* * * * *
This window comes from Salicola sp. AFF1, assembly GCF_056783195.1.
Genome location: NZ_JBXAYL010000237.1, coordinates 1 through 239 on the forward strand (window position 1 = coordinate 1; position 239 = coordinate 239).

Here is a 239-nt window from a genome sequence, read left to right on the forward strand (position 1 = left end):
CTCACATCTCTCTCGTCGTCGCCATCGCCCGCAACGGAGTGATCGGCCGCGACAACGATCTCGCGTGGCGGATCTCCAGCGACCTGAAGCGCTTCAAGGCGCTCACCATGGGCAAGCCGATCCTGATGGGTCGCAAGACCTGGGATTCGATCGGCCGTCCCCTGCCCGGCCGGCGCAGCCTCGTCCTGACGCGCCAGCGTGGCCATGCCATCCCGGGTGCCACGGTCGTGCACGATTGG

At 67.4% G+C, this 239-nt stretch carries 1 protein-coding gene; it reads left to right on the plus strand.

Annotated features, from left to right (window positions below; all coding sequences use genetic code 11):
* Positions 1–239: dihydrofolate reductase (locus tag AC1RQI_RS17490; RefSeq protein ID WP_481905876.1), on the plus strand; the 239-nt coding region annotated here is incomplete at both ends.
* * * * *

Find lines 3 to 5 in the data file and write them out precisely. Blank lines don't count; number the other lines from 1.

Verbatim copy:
Here is a 239-nt window from a genome sequence, read left to right on the forward strand (position 1 = left end):
CTCACATCTCTCTCGTCGTCGCCATCGCCCGCAACGGAGTGATCGGCCGCGACAACGATCTCGCGTGGCGGATCTCCAGCGACCTGAAGCGCTTCAAGGCGCTCACCATGGGCAAGCCGATCCTGATGGGTCGCAAGACCTGGGATTCGATCGGCCGTCCCCTGCCCGGCCGGCGCAGCCTCGTCCTGACGCGCCAGCGTGGCCATGCCATCCCGGGTGCCACGGTCGTGCACGATTGG

At 67.4% G+C, this 239-nt stretch carries 1 protein-coding gene; it reads left to right on the plus strand.